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Carbon capture and storage likely to cause earthquakes, say Stanford researchers

Stanford geophysicists say earthquakes triggered by underground CO2 storage, while probably too small to cause major damage, could release stored CO2 into the atmosphere.

Oyvind Hagen / Statoil Norway's Utsira formation, under the Sleipner Gas Field, was host to the world's first commercial carbon storage project.

Norway's Utsira formation, under the Sleipner Gas Field, was host to the world's first commercial carbon storage project. One million metric tonnes of carbon dioxide have been injected into the undersea reservoir every year since 1996.

Carbon capture and storage, or CCS, is a major component of the world's greenhouse gas reduction strategy. Involving injecting and storing carbon dioxide in underground geologic reservoirs, the method is used at several oil and gas exploration sites worldwide to prevent the gases from entering the atmosphere.

But to significantly reduce emissions, CCS would need to operate on a massive scale, potentially sequestering upwards of 3.5 billion metric tons of CO2 each year. A new technical hurdle may mean CCS won't be able to get anywhere near that volume.

In a paper appearing in the journal PNAS, Stanford geophysics Professor Mark Zoback and environmental Earth science Professor Steven Gorelick argue that, in many areas, carbon sequestration is likely to create pressure build-up large enough to break the reservoirs' seals, releasing the stored CO2.

"Almost all of our current climate mitigation models assume CCS is going to be one of the primary tools we use," said Zoback. "What we're saying is, not so fast."

Induced seismicity

Intraplate earthquakes – earthquakes that occur far from the boundaries between tectonic plates – can occur nearly anywhere in continental interiors, due to what the researchers describe as "the critically stressed nature of the Earth's crust." Small pressure build-ups near potential faults reduce friction, increasing the likelihood of a fault slip.

It's been known for a half-century that human activities can increase pressure to the point of inducing small temblors. In the 1960s, the injection of wastewater into a well near Denver triggered a series of small earthquakes. Last year, similar quakes were induced in Arkansas, Ohio and on the border of Colorado and New Mexico.

Reviewing field stress measurements and laboratory studies of shear displacements, Zoback and Gorelick say injection of massive quantities of CO2 would be likely to produce the same result.

Zoback has previously described wastewater-induced quakes as manageable, low-risk events. Carbon injection is unlikely to trigger large, destructive earthquakes, the professors argue, but "the implications are different if you're trying to store carbon for thousands of years." Zoback said.

Zoback and Gorelick state that even a fault slip of a few centimeters could allow stored CO2 to reach the surface – a serious concern, since the researchers argue that carbon repositories need a leak rate of less than 1 percent every thousand years to be effective.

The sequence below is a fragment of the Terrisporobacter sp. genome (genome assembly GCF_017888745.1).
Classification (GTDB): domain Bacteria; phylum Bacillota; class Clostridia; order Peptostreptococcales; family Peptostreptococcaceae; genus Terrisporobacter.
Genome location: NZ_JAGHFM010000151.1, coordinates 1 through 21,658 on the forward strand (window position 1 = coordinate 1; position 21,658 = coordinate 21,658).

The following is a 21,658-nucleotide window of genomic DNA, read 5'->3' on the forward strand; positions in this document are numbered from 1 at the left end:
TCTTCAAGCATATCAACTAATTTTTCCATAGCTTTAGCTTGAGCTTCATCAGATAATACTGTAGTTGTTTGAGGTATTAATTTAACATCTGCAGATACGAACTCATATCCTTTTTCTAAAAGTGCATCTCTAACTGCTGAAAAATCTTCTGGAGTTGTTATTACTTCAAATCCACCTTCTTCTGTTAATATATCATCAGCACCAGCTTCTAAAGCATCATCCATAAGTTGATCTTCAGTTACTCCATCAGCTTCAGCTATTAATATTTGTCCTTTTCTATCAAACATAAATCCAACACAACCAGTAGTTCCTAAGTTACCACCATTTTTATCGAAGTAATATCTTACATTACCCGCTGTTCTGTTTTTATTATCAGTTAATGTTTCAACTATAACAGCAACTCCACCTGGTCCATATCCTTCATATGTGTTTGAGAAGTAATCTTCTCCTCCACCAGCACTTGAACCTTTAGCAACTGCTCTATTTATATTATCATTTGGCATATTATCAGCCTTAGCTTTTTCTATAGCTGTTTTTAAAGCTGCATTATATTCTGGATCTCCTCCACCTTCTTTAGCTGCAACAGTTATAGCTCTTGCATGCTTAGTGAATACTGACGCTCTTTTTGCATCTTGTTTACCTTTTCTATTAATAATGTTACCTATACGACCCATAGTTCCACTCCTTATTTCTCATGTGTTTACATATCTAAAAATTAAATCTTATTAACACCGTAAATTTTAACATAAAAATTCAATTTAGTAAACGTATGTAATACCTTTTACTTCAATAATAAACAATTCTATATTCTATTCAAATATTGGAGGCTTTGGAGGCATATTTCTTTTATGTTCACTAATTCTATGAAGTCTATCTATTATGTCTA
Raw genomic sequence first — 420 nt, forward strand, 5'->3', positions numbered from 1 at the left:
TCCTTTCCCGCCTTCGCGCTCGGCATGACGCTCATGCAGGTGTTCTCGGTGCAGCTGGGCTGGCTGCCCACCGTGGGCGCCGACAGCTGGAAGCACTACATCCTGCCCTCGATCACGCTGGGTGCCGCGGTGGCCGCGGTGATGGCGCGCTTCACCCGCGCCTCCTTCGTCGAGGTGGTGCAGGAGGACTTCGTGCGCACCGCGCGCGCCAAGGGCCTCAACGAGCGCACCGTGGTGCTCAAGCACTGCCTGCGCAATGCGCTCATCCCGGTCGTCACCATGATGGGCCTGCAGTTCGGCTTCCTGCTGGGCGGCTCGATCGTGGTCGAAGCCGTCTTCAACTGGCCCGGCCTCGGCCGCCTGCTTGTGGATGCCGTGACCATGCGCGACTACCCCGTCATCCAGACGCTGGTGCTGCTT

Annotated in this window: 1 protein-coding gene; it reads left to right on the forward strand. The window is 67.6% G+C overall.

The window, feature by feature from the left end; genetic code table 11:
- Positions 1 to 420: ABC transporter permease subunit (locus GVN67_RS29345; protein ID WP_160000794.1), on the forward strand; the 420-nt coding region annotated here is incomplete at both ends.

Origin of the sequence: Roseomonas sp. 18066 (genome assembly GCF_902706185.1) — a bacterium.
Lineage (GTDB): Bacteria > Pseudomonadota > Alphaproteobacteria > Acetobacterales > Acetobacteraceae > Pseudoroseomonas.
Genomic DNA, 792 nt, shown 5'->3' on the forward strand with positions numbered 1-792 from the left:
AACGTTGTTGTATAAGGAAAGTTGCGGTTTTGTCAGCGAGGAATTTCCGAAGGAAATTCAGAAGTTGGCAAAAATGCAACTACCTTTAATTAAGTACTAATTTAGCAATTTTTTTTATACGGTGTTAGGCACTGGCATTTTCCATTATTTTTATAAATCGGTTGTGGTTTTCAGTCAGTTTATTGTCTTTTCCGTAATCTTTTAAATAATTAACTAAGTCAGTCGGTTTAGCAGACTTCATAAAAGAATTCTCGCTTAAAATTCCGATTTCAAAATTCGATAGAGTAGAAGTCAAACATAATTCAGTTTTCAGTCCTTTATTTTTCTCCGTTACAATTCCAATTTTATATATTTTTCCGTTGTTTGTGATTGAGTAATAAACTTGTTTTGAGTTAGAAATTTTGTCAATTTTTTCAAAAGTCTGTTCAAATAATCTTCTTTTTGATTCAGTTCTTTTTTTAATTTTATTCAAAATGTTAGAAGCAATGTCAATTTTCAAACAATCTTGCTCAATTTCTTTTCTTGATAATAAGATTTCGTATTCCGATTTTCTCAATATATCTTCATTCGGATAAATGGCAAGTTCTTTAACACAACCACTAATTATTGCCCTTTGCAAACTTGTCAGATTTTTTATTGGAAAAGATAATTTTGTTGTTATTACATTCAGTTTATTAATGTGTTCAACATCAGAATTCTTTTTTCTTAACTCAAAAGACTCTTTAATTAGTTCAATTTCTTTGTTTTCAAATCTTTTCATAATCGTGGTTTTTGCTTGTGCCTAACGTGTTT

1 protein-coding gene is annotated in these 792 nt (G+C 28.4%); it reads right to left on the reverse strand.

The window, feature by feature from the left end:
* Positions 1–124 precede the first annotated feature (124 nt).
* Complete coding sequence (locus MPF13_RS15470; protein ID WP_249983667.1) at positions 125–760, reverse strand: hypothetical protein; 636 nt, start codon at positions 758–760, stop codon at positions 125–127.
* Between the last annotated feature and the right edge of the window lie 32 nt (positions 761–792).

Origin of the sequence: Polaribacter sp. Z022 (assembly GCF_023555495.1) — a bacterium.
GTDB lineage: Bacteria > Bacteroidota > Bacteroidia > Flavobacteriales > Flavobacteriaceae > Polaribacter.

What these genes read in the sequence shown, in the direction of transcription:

"The bar is much higher in this case," Zoback said.

Where to put it

The areas where CCS is already practiced successfully follow a very specific geologic profile. Ideally, the reservoirs themselves are formed from porous, weakly cemented materials that slow pressure build-up, but are isolated from the surface by an impermeable rock layer.

The North Sea's Sleipner gas field, for example, makes use of the Utsira formation – a porous sandstone structure under impermeable shale.

It's an open question as to whether there are enough low-risk geologic formations to engage in CCS at the necessary level.

The authors say that approximately 3,500 Utsiras would be necessary to contribute significantly to reductions. But some scientists say fewer would suffice.

"Of course, you need to pick sites carefully," said Sally Benson, Stanford professor of energy resources engineering and director of Stanford's Global Climate and Energy Project. "But finding these kinds of locations does not seem infeasible."

She argues that only 600 such sites would be necessary, and that existing formations in Texas and the Gulf Coast, the Middle East, the North Sea and Western Australia provide promising sequestration reservoirs. Pressure build-up in other areas can also be managed, she says, by controlling injection rates and well design.

Zoback says there will continue to be a use for CCS at a small scale, in regions that are near both CO2-producing plants and ideal geologic formations.

"But for the U.S. and the world to be considering CCS one of the potential solutions to the greenhouse gas problem – it's a very high risk endeavor," he said. "We need options that are practical, don't cost literally trillions of dollars and aren't vulnerable to moderate size earthquakes."

The issue of triggered earthquakes is also the subject of a new report from the National Research Council, which concludes that, "continued research will be needed to examine the potential for induced seismicity in large-scale carbon capture and storage projects."

Zoback speaks to the Senate Committee on Energy and Natural Resources on Tuesday.

Media Contact

Mark Zoback, Geophysics, (650) 725-9295, zoback@stanford.edu

Max McClure, Stanford News Service: (650) 725-6737, maxmc@stanford.edu